We should not make the mistake of believing that all white South Africans support apartheid. It is a fact that a minority of South Africans who are white oppress a majority who are black, but the issue is not black and white, it is gray and complex.
Indeed, a tiny but significant minority of whites oppose their government's practices and work on the side of the resistance. The Progressive Federal Party pushes within Parliament for black enfranchisement. Trade unionist Neil Aggett was killed while in police detention. Several whites have been arrested along with more than 1,000 blacks during the current state of emergency.
One of the oldest white protest organizations is the Black Sash, a 30-year-old women's group with 1,500 members that was formed when protest was still permitted. Under the current protest ban, one woman standing alone with her poster, out of sight of the next person, constitutes a demonstration. Last week, I spent an hour with Black Sash leader, Sheena Duncan, who was in Washington lashing out at President Reagan's support of her government.
Because she believes outside pressure is the only hope for change, Duncan supports economic sanctions against her now economically vulnerable government.
"We believe that pressure from the Western democracies is of the utmost importance in ending apartheid," she said. "I can't make out why Reagan backs constructive engagement. Sometimes I don't believe they understand . . . . Other times I fear U.S. policy is less about apartheid than a world view that puts capitalism on one side and communism on the other so there is nothing in between."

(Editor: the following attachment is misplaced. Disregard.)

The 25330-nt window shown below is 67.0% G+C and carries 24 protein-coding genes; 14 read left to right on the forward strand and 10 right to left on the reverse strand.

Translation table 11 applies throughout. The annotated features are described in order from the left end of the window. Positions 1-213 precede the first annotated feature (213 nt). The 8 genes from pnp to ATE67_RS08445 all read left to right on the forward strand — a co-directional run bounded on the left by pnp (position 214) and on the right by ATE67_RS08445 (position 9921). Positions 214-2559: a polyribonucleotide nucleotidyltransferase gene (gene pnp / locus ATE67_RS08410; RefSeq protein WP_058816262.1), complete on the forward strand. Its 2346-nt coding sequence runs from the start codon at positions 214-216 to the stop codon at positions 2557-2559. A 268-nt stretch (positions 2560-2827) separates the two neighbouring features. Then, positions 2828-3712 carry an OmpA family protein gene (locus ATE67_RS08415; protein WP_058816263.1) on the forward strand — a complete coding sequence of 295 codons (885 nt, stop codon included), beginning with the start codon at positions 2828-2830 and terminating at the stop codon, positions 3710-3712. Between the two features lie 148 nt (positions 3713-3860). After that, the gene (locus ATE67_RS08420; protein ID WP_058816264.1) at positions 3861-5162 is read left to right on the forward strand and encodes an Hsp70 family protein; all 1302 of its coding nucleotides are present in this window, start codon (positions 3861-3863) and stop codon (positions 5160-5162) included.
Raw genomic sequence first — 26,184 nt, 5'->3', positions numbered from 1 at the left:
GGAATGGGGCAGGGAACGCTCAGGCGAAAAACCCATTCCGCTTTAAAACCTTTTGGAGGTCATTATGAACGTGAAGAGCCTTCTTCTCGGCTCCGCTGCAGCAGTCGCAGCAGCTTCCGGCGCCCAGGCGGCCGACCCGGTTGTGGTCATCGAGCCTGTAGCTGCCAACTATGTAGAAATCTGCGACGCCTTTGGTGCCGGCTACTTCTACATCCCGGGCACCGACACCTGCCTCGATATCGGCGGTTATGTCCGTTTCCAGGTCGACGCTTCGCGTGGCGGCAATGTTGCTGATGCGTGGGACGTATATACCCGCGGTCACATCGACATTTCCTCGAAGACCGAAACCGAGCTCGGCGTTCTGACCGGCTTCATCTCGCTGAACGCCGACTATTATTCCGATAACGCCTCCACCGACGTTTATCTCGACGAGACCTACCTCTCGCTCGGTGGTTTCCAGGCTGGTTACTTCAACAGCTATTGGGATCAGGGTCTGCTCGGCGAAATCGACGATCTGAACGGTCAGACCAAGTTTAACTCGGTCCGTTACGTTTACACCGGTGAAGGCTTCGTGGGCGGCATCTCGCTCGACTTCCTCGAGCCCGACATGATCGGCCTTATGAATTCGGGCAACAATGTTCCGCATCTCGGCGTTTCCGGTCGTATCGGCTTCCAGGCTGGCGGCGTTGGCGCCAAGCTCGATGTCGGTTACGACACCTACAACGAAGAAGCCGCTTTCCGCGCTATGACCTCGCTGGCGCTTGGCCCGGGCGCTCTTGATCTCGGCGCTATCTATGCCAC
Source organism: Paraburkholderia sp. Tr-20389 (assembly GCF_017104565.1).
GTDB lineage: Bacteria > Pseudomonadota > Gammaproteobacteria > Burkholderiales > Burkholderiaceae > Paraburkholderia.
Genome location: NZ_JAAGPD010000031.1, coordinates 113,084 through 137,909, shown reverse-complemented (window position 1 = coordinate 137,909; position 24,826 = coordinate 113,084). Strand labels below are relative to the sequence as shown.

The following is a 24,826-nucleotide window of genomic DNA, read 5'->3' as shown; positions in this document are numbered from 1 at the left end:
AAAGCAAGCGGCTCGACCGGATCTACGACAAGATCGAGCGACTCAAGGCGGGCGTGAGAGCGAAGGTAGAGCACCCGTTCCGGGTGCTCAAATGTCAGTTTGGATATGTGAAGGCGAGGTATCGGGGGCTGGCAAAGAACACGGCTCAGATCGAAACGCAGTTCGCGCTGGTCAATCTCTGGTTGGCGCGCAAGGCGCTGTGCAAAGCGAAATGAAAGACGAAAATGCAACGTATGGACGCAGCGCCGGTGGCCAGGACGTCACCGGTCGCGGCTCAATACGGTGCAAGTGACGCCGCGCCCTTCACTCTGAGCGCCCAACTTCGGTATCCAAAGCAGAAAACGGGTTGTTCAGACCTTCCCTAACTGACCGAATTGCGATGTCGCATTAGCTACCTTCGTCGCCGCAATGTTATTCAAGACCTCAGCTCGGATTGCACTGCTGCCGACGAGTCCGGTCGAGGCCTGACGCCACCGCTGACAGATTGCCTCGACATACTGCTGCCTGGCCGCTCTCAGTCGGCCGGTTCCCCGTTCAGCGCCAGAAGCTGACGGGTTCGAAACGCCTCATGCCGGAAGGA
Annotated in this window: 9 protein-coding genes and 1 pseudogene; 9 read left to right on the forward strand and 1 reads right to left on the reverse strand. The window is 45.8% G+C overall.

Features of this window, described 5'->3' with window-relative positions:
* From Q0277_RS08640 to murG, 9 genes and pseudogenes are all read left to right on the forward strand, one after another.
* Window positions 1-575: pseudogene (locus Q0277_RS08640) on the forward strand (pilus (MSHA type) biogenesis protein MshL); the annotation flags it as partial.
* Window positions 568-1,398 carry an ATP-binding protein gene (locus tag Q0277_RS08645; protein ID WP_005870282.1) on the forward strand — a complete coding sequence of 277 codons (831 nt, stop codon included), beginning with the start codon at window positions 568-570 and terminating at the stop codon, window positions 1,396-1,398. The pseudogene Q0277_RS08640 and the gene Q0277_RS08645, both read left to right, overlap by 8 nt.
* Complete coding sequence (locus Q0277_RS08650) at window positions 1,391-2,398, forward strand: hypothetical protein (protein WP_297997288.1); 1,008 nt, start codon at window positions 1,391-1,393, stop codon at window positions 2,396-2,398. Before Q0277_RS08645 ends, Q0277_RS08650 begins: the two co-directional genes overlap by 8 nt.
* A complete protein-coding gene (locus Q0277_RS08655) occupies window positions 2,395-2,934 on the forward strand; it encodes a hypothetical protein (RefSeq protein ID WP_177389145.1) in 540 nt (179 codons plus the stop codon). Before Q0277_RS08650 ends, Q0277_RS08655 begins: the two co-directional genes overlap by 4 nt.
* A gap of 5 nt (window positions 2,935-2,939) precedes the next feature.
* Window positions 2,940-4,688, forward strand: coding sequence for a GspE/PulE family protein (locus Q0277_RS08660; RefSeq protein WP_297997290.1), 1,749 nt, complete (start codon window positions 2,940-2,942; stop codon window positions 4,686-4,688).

Although her group is not anticapitalist, Duncan says capitalism's support of apartheid has backfired. "Black South Africans identify capitalism with the political system and say, if this is capitalism, we want nothing to do with it. So if the U.S. is afraid of Russia, your policy is driving people toward them. Americans used to be a model of what we thought justice was. Now people are anti-American. I don't like to see America become the number one hated government in the world."
The wife of an architect and the mother of two daughters, Duncan's understanding and vision of what the political system means to blacks comes from working in the Black Sash's advice offices. "We play a limited, supporting role to blacks. We never go to a community, but we wait for them to ask us. If, for example, a community is being removed to a homeland, they may ask us to help set up a press conference. People ask for help with all sorts of problems."
But when it comes to dealing with fellow whites, the Sash is more aggressive. "We try to be a catalyst by explaining to white South Africans what apartheid really means, to show them that civil war is inevitable on the current path."
Apartheid, a policy designed to exclude the 72 percent black population from participating in the common society, rests on three main pillars: the physical removal of most blacks from their homes to "homelands" situated on less than 14 percent of the land; a system of passes and laws designed to keep blacks from moving into white cities and towns, and a political apparatus that has effectively taken away the citizenship of millions of blacks.
Now, the government is talking negotiation, but black leaders are demanding that concrete steps to dismantle apartheid be made as a declaration of intent. Says Duncan: "Black history has been one of patient willingness to negotiate, but talking always proved to be a trap. They were not negotiations but talks designed to manipulate blacks into immobility."
Now even Duncan is amazed at blacks' determination to be free. "It's extraordinary to see young people jeering at police in armored cars. There is a total feeling that their resistance is not going to be crushed. In just three days, the consumer boycott in Port Elizabeth was so effective that businssmen were yelling."
Duncan thinks the Sash has escaped being banned because it is an organization of women. "We're immune because we're unequal."
But they are determined to keep fighting the system. "Just as the visibility of Bishop [Desmond] Tutu . . . gives him greater protection, being white gives us more protection. But that in turn gives us greater responsibility."